Ten Infrastructure Predictions for 2023

Electricity generation choices get simpler.  Low prices for solar and wind energy are no longer a novelty.  While the search for the best battery technologies and battery deployment strategies continues, the economics of solar and wind as generation technology of choice continue to get more entrenched.  And while the climate change mitigation arguments for choosing renewables have been present for decades, these and the economic arguments have been joined in the past year by a newer – and for many countries, highly compelling – argument: energy security.  The spillover effects of Russia’s invasion of Ukraine on predictable availability and prices of natural gas have made wind and solar seem that much more attractive.  The IEA reports that renewables are set to account for over 90% of all new capacity expansion in electricity generation over the next five years.  Thanks to the reduced attractiveness of natural gas, the EIA’s projection for renewable generation expansion is up 30% from only a year ago.  For policy-makers, many of the complexities involved in selecting which electricity sources to invest in are fading away.

A spending surge for infrastructure repair and protection.  Infrastructure policy-makers have become increasingly concerned about cyberattacks in recent years.  With the unfolding of the Russian war on Ukraine, a big new source of concern has emerged for the same policy-makers: drone attacks.  The Russian military’s repeated attacks on Ukraine’s infrastructure using long-distance drones have demonstrated to many countries – and many non-state actors – a whole new means of inflicting damage on adversaries.  And while not necessarily cheaper than mounting cyberattacks, the use of drones is way less complex than cyberwarfare, with low barriers to entry.  We can expect plenty of “copycat” attacks on infrastructure in many places, coming on top of increased damage to infrastructure from extreme weather events.  This in turn will mean we can also expect the need – both real and anticipated – for infrastructure repairs to consume more and more of infrastructure budgets.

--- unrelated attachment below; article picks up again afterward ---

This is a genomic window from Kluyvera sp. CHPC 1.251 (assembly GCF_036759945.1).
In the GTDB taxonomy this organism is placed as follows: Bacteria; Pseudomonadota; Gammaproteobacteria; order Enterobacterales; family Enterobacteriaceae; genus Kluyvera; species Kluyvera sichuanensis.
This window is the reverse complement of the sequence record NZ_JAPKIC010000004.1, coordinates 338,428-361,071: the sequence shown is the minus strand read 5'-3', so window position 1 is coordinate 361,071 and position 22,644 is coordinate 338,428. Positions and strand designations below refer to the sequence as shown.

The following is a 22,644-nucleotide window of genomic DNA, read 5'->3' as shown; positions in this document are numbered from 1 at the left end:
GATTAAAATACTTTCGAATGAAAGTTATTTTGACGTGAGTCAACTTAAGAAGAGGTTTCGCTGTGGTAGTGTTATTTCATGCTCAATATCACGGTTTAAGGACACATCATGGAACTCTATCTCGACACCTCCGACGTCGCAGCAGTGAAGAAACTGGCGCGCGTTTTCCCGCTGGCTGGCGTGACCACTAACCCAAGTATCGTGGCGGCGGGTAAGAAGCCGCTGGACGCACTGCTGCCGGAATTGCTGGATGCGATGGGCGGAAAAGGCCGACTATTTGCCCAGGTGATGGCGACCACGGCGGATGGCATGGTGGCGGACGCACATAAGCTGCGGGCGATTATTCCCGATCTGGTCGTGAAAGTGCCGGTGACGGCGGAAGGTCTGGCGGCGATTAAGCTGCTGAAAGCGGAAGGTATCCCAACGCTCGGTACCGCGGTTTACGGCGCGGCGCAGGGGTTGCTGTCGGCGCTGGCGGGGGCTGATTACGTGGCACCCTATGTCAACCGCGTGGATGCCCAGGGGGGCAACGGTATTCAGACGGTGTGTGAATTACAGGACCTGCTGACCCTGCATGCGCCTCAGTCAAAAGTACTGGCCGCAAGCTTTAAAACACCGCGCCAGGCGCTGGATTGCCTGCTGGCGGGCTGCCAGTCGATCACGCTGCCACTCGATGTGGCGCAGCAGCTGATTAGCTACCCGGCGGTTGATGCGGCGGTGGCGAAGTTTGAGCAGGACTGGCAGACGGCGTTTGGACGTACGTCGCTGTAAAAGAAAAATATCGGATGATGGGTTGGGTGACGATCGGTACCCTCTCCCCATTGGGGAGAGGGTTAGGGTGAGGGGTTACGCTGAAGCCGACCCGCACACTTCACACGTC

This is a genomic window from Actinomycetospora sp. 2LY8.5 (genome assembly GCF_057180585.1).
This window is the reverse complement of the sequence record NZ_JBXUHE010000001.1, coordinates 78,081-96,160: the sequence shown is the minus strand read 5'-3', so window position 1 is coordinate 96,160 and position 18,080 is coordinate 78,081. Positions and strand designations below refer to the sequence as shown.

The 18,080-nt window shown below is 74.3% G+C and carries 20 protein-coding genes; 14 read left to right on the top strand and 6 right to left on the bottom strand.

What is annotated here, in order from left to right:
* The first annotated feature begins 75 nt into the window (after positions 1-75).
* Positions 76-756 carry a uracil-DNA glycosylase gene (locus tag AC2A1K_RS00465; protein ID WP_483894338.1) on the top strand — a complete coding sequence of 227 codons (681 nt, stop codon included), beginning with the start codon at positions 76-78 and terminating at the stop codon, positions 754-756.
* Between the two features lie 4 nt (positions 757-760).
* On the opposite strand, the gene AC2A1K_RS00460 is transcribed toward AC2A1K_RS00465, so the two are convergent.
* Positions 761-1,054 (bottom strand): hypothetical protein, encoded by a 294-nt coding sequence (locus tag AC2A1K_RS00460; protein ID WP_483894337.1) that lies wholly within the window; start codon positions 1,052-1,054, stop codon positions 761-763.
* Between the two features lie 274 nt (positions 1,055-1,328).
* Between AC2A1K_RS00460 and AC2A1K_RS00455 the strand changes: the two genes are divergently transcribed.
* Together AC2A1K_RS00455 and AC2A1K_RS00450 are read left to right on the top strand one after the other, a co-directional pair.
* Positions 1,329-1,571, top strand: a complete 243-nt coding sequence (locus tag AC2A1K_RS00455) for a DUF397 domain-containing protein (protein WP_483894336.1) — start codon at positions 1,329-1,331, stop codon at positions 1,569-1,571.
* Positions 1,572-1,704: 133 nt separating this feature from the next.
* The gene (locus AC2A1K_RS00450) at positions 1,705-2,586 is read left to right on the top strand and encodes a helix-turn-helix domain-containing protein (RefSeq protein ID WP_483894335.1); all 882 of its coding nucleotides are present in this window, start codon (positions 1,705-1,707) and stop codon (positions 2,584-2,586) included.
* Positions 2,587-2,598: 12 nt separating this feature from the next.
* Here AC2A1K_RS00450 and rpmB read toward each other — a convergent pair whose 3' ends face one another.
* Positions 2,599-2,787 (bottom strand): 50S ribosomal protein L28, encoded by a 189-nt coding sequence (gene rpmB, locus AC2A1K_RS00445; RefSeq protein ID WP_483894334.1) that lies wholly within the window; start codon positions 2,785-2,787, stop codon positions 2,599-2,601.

AI comes to T&D.  The plunging costs of wind and solar electricity generation have been a boon from many perspectives.  As noted above, they are increasingly simplifying choices for policy-makers, and leading to way to cheaper and cleaner electricity.  One consequence of this, however, has been increased complexity for electricity grids.  Electricity transmission infrastructure, and grid operators, need to accommodate rapidly shifting sources of generation in ways that were not previously required.  The growing use of energy storage from batteries has added more complexity to grid management.  Increased concerns regarding damage from extreme weather events, cyberattacks, and now potentially drones, adds yet further complexity.  While some grid operators have begun to deploy Artificial Intelligence tools to manage this complexity, we expect that this process will step up to a whole new level in coming years.

Electric Vehicle sales pass 10 million.  As reported by Bloomberg New Energy Finance, annual sales of EVs closed in on the 8 million mark in 2022.  Bloomberg expects total sales of plug-in vehicles to top 14 million in 2023, with sales of commercial EV vehicles rising as much as 60% year-to-year.  BNEF’s forecast would imply that 15% of all new car sales for would be for EVs.

Coal payouts pick up more steam.  The first deal paying for early coal-fired plant retirement came through in November 2022, arranged by the Asian Development Bank.  The complex structure provides funding to retire Indonesia’s Cirebon 660-Megawatt coal-fired plant 10 to 15 years ahead of schedule.  While a drop in the bucket relative to Indonesia’s greenhouse emissions, let alone global emissions, this is an encouraging start to a process predicted by Infrastructure Ideas over the past two years.  The ADB’s Energy Transmission Mechanism hopes to find more takers, while South Africa has proposed a far larger plan to its donor partners (see “South Africa Pitches a $84 Billion plan to shift from coal to clean energy”).